Friday, April 07, 2006

Glorious Freedom

Did you hear about this? It came to my attention by way of WBNI, my local NPR affiliate, to which I was listening at an ungodly-early hour this morning.
When Indiana State University student Nathan Mutchler saw Army recruiters at Dede Plaza last week, he decided to distribute some fliers of his own to give students another perspective.

His fliers had photos of Abu Ghraib, the infamous Iraqi prison in which members of the U.S. military allegedly abused Iraqi detainees.

The 20-year-old ISU freshman didn’t believe the recruiters’ message gave students a complete picture of what it might mean to join the military.

When people stood in line at a table for free dog tags, “I made no attempt to block people or discourage them. I told them to take a moment to consider the pictures and then make their own choice if they wanted dog tags,” he said.

Mutchler ultimately had to abandon his effort on Dede Plaza. Campus authorities informed him that while he could speak his views at the plaza or any other outdoor area on campus, he could not distribute fliers unless he was sponsored by a student group or other campus organization. That process involves making a reservation through the events services office in Hulman Memorial Student Union.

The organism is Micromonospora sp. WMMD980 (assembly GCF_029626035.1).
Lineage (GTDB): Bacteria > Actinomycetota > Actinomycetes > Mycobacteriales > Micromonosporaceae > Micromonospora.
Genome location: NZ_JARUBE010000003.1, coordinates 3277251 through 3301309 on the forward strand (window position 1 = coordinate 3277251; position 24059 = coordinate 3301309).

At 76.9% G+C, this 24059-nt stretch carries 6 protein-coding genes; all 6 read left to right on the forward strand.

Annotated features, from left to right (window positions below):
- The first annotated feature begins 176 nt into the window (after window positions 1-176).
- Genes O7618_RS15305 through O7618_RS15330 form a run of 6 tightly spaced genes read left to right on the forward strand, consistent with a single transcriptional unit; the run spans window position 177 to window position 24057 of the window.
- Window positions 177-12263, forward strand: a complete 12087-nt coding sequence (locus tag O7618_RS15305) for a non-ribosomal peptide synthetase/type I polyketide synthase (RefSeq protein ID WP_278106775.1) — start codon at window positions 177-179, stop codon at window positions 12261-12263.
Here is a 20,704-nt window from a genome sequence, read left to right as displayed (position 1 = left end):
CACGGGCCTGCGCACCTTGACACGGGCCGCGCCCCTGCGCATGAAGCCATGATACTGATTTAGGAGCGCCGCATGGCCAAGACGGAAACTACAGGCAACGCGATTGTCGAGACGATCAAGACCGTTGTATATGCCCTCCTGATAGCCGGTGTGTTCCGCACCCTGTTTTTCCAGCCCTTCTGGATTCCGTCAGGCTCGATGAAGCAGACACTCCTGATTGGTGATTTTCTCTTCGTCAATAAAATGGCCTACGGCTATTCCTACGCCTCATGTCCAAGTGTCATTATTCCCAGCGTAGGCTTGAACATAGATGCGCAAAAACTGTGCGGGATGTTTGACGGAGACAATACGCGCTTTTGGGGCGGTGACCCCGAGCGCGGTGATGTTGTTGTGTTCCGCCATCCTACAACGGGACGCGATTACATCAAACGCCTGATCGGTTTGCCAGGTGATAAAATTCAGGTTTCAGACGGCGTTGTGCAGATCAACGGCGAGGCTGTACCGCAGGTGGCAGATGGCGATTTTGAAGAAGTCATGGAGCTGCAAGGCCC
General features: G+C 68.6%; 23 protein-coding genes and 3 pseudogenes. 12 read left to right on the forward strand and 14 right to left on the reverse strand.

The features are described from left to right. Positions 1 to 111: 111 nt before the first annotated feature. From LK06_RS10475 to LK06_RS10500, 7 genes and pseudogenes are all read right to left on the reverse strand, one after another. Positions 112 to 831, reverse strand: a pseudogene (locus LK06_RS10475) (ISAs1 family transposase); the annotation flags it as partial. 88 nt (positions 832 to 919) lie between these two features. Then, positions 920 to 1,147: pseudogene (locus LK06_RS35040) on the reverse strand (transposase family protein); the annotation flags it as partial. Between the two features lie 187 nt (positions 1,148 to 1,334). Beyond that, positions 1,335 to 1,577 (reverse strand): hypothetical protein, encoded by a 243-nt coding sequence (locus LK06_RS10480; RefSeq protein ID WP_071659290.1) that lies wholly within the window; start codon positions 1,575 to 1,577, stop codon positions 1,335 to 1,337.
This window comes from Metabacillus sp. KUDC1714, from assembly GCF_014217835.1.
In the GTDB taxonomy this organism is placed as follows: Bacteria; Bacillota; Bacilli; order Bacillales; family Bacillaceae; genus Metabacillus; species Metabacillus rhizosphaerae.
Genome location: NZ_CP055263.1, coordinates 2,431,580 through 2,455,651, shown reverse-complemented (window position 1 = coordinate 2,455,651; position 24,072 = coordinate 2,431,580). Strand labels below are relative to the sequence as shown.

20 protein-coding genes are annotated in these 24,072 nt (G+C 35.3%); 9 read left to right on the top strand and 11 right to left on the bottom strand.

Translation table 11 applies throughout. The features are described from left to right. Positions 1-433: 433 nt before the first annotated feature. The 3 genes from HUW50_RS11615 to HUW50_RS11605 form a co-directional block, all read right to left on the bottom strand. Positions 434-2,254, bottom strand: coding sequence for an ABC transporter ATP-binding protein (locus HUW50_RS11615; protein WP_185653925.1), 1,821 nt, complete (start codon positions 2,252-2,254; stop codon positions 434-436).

Since he had no such affiliation, Mutchler was told he would have to move to a sidewalk along a city street, such as Fifth or Sixth streets. “I was disappointed that ISU’s campus was not a truly public space,” said Mutchler, a theater major from Terre Haute.

He views it as an issue of freedom of speech.
Foolish boy. He may as well start understanding now that so-called "free speech" isn't a right; it's a privilege, granted to those whose speech is Imperially responsible.

Remember: freedom is a precious gift given to us by the U.S. Army. (God's got nothing to do with it, you know.) And to actually use our freedom is ... is ... well, let's just say that we're not supposed to use it. We're just supposed to be grateful for it, in a highly-theoretical way. Then we're supposed to go home, turn on the TV -- to FOX news, of course -- and sort of let our minds go blank. Or maybe practice singing:

Well, I'm proud to be an American
Where at least I know I'm free ...

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